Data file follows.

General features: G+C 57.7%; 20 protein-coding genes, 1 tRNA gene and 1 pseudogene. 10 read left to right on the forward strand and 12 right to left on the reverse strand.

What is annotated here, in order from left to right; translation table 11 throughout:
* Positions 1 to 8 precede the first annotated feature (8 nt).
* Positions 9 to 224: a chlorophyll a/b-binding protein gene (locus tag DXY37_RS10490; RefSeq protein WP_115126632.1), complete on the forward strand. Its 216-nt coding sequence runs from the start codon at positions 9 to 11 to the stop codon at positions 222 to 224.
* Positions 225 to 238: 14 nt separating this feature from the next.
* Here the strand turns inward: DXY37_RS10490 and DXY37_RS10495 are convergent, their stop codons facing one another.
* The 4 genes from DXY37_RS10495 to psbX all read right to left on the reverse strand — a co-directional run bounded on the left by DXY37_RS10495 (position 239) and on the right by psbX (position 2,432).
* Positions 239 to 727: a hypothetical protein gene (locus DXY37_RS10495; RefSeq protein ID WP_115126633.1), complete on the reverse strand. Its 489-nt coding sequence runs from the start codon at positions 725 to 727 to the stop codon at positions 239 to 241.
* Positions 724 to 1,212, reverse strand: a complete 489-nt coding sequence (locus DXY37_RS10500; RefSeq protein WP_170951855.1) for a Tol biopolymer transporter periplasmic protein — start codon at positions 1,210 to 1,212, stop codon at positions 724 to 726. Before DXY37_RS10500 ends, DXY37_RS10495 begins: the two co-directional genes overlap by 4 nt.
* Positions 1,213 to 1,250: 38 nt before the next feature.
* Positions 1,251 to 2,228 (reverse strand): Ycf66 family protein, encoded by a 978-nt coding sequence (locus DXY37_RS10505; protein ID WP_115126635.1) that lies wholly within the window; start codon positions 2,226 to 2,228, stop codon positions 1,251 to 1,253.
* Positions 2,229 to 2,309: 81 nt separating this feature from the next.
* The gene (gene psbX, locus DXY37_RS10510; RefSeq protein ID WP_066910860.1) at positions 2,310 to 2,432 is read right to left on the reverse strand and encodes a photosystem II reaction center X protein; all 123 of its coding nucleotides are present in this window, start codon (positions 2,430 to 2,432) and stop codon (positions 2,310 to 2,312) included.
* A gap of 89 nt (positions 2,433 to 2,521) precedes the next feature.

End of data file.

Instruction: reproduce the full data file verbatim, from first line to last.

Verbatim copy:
General features: G+C 57.7%; 20 protein-coding genes, 1 tRNA gene and 1 pseudogene. 10 read left to right on the forward strand and 12 right to left on the reverse strand.

What is annotated here, in order from left to right; translation table 11 throughout:
* Positions 1 to 8 precede the first annotated feature (8 nt).
* Positions 9 to 224: a chlorophyll a/b-binding protein gene (locus tag DXY37_RS10490; RefSeq protein WP_115126632.1), complete on the forward strand. Its 216-nt coding sequence runs from the start codon at positions 9 to 11 to the stop codon at positions 222 to 224.
* Positions 225 to 238: 14 nt separating this feature from the next.
* Here the strand turns inward: DXY37_RS10490 and DXY37_RS10495 are convergent, their stop codons facing one another.
* The 4 genes from DXY37_RS10495 to psbX all read right to left on the reverse strand — a co-directional run bounded on the left by DXY37_RS10495 (position 239) and on the right by psbX (position 2,432).
* Positions 239 to 727: a hypothetical protein gene (locus DXY37_RS10495; RefSeq protein ID WP_115126633.1), complete on the reverse strand. Its 489-nt coding sequence runs from the start codon at positions 725 to 727 to the stop codon at positions 239 to 241.
* Positions 724 to 1,212, reverse strand: a complete 489-nt coding sequence (locus DXY37_RS10500; RefSeq protein WP_170951855.1) for a Tol biopolymer transporter periplasmic protein — start codon at positions 1,210 to 1,212, stop codon at positions 724 to 726. Before DXY37_RS10500 ends, DXY37_RS10495 begins: the two co-directional genes overlap by 4 nt.
* Positions 1,213 to 1,250: 38 nt before the next feature.
* Positions 1,251 to 2,228 (reverse strand): Ycf66 family protein, encoded by a 978-nt coding sequence (locus DXY37_RS10505; protein ID WP_115126635.1) that lies wholly within the window; start codon positions 2,226 to 2,228, stop codon positions 1,251 to 1,253.
* Positions 2,229 to 2,309: 81 nt separating this feature from the next.
* The gene (gene psbX, locus DXY37_RS10510; RefSeq protein ID WP_066910860.1) at positions 2,310 to 2,432 is read right to left on the reverse strand and encodes a photosystem II reaction center X protein; all 123 of its coding nucleotides are present in this window, start codon (positions 2,430 to 2,432) and stop codon (positions 2,310 to 2,312) included.
* A gap of 89 nt (positions 2,433 to 2,521) precedes the next feature.